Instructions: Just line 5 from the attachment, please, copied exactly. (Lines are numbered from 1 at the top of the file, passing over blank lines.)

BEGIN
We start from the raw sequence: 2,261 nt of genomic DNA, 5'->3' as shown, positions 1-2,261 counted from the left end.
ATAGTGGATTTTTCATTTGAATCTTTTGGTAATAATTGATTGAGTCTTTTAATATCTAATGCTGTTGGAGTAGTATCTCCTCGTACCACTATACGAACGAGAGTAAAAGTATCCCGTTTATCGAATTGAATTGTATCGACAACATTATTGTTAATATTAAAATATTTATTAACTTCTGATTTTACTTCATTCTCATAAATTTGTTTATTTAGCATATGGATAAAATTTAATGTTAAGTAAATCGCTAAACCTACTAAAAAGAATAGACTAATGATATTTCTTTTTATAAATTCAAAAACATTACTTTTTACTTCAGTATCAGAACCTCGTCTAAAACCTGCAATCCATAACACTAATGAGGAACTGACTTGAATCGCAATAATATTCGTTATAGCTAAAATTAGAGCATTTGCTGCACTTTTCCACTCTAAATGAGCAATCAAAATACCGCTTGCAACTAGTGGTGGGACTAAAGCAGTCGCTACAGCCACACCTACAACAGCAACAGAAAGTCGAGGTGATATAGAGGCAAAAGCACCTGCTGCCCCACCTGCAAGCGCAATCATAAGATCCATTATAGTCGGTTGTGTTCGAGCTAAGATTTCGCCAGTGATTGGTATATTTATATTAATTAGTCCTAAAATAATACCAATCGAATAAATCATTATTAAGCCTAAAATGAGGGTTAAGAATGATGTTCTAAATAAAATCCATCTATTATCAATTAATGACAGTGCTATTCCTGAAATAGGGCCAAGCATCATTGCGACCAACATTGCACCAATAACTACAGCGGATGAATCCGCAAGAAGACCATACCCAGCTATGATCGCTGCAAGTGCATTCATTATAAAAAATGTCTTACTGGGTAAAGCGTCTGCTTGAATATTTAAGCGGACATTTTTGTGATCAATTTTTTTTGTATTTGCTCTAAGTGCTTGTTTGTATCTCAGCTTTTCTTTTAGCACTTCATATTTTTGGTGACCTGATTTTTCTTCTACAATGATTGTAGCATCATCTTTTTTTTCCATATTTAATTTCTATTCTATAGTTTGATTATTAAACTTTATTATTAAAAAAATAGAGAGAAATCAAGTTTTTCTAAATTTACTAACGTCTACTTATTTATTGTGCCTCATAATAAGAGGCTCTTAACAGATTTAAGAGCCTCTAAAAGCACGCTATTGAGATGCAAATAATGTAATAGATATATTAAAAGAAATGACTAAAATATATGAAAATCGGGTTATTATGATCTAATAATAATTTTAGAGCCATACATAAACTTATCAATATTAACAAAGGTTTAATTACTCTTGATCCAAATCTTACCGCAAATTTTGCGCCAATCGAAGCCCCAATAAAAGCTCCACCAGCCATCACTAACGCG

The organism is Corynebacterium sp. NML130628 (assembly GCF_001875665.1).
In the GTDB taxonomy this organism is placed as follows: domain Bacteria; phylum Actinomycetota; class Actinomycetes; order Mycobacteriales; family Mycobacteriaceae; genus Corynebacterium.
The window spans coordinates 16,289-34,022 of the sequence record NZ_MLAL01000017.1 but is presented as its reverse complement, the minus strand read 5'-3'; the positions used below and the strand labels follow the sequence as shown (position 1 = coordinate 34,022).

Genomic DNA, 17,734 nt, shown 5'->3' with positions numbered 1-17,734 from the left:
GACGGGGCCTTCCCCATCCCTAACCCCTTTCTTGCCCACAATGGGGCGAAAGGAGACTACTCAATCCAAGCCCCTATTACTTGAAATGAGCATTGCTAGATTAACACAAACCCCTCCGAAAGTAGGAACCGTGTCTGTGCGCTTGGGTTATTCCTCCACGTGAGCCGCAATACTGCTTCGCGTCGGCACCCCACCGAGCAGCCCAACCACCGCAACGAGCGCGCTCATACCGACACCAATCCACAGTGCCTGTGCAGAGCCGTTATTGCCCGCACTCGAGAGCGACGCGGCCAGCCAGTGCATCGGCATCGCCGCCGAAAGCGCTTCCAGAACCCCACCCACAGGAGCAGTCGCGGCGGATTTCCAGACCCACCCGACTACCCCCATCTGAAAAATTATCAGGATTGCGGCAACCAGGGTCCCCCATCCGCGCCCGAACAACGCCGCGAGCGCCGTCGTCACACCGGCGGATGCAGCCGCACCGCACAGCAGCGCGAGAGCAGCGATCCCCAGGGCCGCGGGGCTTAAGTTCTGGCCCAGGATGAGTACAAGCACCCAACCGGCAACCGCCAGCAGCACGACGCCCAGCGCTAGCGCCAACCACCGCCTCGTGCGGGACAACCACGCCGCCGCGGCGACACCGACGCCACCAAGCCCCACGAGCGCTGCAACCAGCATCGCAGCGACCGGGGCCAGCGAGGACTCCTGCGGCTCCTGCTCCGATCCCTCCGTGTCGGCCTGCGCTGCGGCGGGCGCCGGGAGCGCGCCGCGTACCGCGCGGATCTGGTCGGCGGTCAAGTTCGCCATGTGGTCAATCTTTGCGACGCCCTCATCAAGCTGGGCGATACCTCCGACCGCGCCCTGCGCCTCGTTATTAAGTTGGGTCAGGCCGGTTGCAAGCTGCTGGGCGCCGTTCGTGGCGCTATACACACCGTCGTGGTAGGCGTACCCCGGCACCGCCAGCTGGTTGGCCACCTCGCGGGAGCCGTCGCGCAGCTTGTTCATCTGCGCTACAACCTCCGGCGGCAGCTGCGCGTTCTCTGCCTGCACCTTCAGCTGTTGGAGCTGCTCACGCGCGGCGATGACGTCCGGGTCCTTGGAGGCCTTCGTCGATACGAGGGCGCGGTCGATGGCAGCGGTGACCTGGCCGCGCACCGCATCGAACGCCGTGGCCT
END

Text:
The window spans coordinates 16,289-34,022 of the sequence record NZ_MLAL01000017.1 but is presented as its reverse complement, the minus strand read 5'-3'; the positions used below and the strand labels follow the sequence as shown (position 1 = coordinate 34,022).